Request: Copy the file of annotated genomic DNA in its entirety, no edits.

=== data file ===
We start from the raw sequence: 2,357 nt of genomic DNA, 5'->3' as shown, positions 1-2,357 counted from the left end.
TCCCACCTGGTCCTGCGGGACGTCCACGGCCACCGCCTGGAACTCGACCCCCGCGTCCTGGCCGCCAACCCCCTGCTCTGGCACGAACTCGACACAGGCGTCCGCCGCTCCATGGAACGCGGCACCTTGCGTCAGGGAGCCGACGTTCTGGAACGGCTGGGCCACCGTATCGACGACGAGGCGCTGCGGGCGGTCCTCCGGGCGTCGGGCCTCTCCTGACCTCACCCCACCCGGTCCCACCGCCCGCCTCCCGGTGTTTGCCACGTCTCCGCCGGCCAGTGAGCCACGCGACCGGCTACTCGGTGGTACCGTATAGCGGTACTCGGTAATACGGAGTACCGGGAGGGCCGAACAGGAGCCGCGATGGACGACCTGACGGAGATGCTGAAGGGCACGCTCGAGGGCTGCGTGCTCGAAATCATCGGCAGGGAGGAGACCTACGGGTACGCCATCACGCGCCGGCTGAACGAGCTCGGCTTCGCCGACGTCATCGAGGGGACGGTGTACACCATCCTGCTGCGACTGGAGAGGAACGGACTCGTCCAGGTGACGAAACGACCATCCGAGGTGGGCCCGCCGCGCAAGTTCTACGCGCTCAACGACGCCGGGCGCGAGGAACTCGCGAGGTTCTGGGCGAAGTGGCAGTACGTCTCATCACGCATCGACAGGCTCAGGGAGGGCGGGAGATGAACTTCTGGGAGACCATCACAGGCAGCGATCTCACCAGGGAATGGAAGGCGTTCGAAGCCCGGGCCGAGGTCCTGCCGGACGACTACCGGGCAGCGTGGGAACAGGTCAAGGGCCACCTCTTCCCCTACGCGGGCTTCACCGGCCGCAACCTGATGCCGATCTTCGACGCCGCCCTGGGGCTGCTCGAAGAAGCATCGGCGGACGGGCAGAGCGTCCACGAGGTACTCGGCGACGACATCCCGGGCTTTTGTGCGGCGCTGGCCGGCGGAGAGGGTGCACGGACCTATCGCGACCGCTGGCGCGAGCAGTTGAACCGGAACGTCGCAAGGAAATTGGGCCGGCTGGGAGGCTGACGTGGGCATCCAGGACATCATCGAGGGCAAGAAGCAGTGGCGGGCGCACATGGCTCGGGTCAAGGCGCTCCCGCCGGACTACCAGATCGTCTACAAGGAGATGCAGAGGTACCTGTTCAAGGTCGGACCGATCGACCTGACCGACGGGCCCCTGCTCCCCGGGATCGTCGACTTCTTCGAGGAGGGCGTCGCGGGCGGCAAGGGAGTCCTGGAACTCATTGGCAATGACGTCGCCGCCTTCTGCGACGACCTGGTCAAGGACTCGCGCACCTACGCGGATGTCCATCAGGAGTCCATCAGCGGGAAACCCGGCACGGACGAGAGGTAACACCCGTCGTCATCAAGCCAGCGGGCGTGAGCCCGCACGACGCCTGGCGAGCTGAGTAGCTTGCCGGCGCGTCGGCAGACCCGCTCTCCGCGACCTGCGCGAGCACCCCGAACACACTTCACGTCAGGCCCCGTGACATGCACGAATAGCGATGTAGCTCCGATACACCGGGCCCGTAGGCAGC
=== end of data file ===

We start from the raw sequence: 2,357 nt of genomic DNA, 5'->3' as shown, positions 1-2,357 counted from the left end.
TCCCACCTGGTCCTGCGGGACGTCCACGGCCACCGCCTGGAACTCGACCCCCGCGTCCTGGCCGCCAACCCCCTGCTCTGGCACGAACTCGACACAGGCGTCCGCCGCTCCATGGAACGCGGCACCTTGCGTCAGGGAGCCGACGTTCTGGAACGGCTGGGCCACCGTATCGACGACGAGGCGCTGCGGGCGGTCCTCCGGGCGTCGGGCCTCTCCTGACCTCACCCCACCCGGTCCCACCGCCCGCCTCCCGGTGTTTGCCACGTCTCCGCCGGCCAGTGAGCCACGCGACCGGCTACTCGGTGGTACCGTATAGCGGTACTCGGTAATACGGAGTACCGGGAGGGCCGAACAGGAGCCGCGATGGACGACCTGACGGAGATGCTGAAGGGCACGCTCGAGGGCTGCGTGCTCGAAATCATCGGCAGGGAGGAGACCTACGGGTACGCCATCACGCGCCGGCTGAACGAGCTCGGCTTCGCCGACGTCATCGAGGGGACGGTGTACACCATCCTGCTGCGACTGGAGAGGAACGGACTCGTCCAGGTGACGAAACGACCATCCGAGGTGGGCCCGCCGCGCAAGTTCTACGCGCTCAACGACGCCGGGCGCGAGGAACTCGCGAGGTTCTGGGCGAAGTGGCAGTACGTCTCATCACGCATCGACAGGCTCAGGGAGGGCGGGAGATGAACTTCTGGGAGACCATCACAGGCAGCGATCTCACCAGGGAATGGAAGGCGTTCGAAGCCCGGGCCGAGGTCCTGCCGGACGACTACCGGGCAGCGTGGGAACAGGTCAAGGGCCACCTCTTCCCCTACGCGGGCTTCACCGGCCGCAACCTGATGCCGATCTTCGACGCCGCCCTGGGGCTGCTCGAAGAAGCATCGGCGGACGGGCAGAGCGTCCACGAGGTACTCGGCGACGACATCCCGGGCTTTTGTGCGGCGCTGGCCGGCGGAGAGGGTGCACGGACCTATCGCGACCGCTGGCGCGAGCAGTTGAACCGGAACGTCGCAAGGAAATTGGGCCGGCTGGGAGGCTGACGTGGGCATCCAGGACATCATCGAGGGCAAGAAGCAGTGGCGGGCGCACATGGCTCGGGTCAAGGCGCTCCCGCCGGACTACCAGATCGTCTACAAGGAGATGCAGAGGTACCTGTTCAAGGTCGGACCGATCGACCTGACCGACGGGCCCCTGCTCCCCGGGATCGTCGACTTCTTCGAGGAGGGCGTCGCGGGCGGCAAGGGAGTCCTGGAACTCATTGGCAATGACGTCGCCGCCTTCTGCGACGACCTGGTCAAGGACTCGCGCACCTACGCGGATGTCCATCAGGAGTCCATCAGCGGGAAACCCGGCACGGACGAGAGGTAACACCCGTCGTCATCAAGCCAGCGGGCGTGAGCCCGCACGACGCCTGGCGAGCTGAGTAGCTTGCCGGCGCGTCGGCAGACCCGCTCTCCGCGACCTGCGCGAGCACCCCGAACACACTTCACGTCAGGCCCCGTGACATGCACGAATAGCGATGTAGCTCCGATACACCGGGCCCGTAGGCAGC